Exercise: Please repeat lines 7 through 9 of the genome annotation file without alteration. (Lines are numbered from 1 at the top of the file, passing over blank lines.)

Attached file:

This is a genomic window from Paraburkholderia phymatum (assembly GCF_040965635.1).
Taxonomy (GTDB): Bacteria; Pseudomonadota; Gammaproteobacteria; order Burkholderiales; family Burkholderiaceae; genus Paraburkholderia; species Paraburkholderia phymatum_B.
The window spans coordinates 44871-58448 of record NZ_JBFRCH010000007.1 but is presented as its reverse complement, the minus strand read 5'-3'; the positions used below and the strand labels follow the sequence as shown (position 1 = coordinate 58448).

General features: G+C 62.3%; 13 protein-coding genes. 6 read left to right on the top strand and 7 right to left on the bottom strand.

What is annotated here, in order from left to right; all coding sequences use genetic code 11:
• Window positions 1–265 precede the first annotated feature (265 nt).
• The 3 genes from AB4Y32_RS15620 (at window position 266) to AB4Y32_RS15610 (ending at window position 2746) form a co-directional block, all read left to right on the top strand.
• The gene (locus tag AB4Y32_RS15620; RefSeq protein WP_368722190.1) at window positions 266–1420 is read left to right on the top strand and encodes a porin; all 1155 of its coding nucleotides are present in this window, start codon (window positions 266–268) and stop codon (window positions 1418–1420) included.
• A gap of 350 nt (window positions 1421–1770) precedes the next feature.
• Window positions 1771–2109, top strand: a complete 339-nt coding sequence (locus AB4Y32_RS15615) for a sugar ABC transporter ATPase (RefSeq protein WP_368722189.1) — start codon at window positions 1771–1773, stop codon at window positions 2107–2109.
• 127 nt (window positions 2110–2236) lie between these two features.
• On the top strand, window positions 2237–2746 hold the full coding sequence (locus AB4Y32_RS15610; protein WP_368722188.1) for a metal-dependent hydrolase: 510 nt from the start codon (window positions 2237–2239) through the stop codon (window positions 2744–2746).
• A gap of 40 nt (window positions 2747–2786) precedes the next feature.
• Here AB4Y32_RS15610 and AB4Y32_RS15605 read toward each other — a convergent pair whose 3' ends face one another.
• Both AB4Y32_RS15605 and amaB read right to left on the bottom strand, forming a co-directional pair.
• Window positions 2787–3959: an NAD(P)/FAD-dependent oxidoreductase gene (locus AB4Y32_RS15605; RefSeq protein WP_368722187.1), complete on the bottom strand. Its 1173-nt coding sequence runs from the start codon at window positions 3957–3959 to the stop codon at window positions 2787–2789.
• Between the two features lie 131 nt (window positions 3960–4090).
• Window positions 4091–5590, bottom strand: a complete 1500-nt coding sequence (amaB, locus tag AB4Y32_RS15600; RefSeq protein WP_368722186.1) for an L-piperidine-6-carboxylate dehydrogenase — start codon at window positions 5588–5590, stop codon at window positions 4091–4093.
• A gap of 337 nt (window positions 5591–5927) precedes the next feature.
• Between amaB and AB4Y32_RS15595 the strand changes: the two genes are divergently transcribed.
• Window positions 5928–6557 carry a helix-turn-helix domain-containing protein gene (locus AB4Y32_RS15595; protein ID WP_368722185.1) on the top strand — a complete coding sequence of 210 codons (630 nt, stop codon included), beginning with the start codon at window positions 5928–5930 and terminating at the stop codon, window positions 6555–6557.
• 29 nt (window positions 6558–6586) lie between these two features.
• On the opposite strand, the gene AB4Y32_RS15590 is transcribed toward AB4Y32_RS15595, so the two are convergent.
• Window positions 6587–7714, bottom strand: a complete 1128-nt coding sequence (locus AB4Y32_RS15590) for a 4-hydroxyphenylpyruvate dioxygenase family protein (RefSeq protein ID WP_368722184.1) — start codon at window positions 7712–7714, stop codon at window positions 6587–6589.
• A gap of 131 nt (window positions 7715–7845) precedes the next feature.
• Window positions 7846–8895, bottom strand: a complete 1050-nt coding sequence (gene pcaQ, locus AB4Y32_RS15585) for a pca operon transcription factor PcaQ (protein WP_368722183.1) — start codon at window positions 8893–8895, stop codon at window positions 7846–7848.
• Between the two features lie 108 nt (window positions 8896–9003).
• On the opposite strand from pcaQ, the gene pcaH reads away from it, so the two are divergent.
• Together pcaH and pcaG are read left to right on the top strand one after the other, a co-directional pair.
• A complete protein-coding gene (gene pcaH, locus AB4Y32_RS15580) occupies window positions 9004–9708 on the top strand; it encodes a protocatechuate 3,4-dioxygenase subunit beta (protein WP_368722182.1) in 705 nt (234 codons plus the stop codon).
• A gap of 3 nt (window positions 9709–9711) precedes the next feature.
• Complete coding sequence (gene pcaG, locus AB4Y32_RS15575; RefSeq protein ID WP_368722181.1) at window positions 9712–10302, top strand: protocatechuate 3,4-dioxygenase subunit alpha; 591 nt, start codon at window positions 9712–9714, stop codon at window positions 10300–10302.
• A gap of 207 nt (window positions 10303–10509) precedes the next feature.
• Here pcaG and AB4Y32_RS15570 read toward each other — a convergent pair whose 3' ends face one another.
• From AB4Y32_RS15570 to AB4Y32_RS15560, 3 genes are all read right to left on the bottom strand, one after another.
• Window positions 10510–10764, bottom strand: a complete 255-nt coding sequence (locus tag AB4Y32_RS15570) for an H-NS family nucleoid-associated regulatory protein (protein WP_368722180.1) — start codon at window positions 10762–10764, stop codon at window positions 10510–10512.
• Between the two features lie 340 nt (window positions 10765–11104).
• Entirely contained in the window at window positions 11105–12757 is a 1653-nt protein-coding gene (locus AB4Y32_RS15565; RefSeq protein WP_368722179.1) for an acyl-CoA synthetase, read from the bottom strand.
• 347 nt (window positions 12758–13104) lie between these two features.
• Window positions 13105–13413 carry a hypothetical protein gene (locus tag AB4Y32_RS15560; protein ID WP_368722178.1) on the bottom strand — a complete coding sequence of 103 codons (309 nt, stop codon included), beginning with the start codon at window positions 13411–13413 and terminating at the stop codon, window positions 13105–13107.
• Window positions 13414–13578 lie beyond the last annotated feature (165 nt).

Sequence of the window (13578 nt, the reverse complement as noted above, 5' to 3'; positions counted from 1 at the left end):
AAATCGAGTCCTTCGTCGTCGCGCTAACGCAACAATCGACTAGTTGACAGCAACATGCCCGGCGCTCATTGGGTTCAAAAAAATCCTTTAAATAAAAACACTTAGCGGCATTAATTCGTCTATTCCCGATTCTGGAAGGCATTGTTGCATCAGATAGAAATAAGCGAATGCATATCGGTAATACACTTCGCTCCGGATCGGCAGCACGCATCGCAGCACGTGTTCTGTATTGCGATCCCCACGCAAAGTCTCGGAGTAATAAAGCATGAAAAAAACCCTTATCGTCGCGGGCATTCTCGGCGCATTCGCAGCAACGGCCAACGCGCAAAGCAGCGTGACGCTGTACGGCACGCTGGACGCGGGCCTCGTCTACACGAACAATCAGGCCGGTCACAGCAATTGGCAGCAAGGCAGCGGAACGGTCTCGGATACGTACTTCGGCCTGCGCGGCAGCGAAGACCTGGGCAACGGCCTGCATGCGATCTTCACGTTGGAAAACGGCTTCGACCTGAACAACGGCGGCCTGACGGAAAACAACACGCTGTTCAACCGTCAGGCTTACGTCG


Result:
• The 3 genes from AB4Y32_RS15620 (at window position 266) to AB4Y32_RS15610 (ending at window position 2746) form a co-directional block, all read left to right on the top strand.
• The gene (locus tag AB4Y32_RS15620; RefSeq protein WP_368722190.1) at window positions 266–1420 is read left to right on the top strand and encodes a porin; all 1155 of its coding nucleotides are present in this window, start codon (window positions 266–268) and stop codon (window positions 1418–1420) included.
• A gap of 350 nt (window positions 1421–1770) precedes the next feature.